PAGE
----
Saturday, August 14, 2010

Paisley Futon Reveal

Took a break on Thursday but got back to work yesterday.  Here is my latest creation.  I love it and love knowing a sweet baby will enjoy it soon.  I propped it up on a pillow so you can see the thickness.  Not too fluffy but still soft; more of mat than a duvet.

Ribbon Edging.  Nice detail.

Here I am making final adjustments to the insert and the cover.

Remember, at the beginning of this series, I said I was interested in learning from other's artist process?  The next photos give some perspective about process.  At least, my process which is full of mistakes.

I'd forgotten to include my most prized sewing implement -
It's the short sharp pointy thing in the middle. 
Look closely at the photo - there are 3 layers of fabric - a light blue layer, a dark pink paisley layer and a light  "wrong side" pink paisley.  "Wrong side" is seamstress talk for the other side of the dark "right side".

The mistake here is the three layers. Usually you sew two layers with their right sides together.  Ah, there should not be a third layer clumped up underneath.  Creative process (sounds so much better than being an idiot) being what it is, sometimes there's a party going on downstairs and you don't know it until turning the piece over and find there's been a mutiny.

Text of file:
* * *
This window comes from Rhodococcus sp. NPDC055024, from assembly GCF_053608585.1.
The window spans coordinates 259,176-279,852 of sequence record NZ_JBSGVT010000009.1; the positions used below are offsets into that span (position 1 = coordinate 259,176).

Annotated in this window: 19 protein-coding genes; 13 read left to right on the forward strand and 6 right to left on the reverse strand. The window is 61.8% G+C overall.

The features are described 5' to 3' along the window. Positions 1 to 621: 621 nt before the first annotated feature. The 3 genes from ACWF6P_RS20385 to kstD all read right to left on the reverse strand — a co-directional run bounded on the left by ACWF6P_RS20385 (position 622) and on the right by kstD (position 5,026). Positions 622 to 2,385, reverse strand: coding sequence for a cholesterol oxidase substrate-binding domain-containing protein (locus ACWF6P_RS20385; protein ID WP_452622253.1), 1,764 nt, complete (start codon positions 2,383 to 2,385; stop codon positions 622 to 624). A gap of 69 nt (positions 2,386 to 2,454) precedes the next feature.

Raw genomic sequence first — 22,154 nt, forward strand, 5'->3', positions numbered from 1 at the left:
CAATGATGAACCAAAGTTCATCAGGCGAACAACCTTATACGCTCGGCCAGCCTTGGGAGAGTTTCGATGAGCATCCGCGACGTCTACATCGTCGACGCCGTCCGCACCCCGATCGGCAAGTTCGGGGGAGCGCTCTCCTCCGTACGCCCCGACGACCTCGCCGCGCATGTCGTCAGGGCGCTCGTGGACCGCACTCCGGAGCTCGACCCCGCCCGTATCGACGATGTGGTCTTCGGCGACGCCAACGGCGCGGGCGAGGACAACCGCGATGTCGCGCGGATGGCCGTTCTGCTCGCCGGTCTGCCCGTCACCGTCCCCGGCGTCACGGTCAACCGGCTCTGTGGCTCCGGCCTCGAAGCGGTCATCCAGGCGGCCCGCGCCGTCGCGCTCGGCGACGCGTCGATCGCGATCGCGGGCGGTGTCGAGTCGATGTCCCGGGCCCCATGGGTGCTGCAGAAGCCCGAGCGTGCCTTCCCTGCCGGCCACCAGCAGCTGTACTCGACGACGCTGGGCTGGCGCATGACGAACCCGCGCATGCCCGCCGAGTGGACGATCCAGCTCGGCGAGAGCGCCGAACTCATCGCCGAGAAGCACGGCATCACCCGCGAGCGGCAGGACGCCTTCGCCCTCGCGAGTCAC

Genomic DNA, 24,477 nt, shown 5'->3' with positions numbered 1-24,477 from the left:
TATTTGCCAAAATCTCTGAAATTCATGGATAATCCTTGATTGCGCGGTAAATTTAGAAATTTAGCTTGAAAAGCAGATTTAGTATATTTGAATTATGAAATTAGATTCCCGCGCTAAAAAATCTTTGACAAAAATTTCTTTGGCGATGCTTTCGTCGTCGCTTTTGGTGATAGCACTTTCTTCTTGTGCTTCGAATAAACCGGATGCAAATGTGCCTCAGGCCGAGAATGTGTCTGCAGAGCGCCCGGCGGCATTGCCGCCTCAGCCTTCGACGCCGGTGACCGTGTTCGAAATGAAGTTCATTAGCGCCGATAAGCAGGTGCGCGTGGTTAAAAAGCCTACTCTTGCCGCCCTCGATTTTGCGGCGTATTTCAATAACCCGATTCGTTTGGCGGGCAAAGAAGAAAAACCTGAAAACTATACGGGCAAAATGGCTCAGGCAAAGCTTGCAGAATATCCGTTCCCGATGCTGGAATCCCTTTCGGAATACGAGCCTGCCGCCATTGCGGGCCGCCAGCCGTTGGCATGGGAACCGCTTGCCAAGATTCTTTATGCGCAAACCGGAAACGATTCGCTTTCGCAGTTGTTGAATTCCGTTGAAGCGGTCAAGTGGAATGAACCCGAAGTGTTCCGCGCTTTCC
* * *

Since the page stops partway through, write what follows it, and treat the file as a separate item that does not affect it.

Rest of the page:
I used to feel discouraged when this would happen.  It was the simplest of skills - sew two pieces of fabric together.  The basics.  Straight line.  Not a big deal.  But, once again, there it would be.  The dreaded 3 layer pile-up.

It was in my quilting classes that I learned to sit back, put up my feet and get to work with my seam ripper.  The perfect quilter ladies tore out seams all the time.  Not even for mistakes but just because they didn't like the look of a seam.  Seam ripping is part of the zen of sewing.  Don't let it throw you.

Back to work.  Smoothly ironed, straightened fabric held loosely but firm.  People sew for all kinds of reasons. Sometimes, they want a specific item.  Sometimes, they find a fabric they love.  For me, I sew for the touch and feel of the fabric.  It's great to be able to create a finished product - to say "I made that" but sewing is very frustrating and, in the long run,  I have to like touching the fabric.  The end result is just the result.

That's it for the Pink Paisley Futon. It's journey has it going onward to Canada.  

 My mother-in-law is coming on Tuesday with containers of more fabric. I can't wait to see what she brings and am inspired to start on another futon.  

Keeping with my artistic inspiration theme my plan is to post about sewing centers, stores and resources in Southern California.  Check back to find out about places you can sew and create your own projects.

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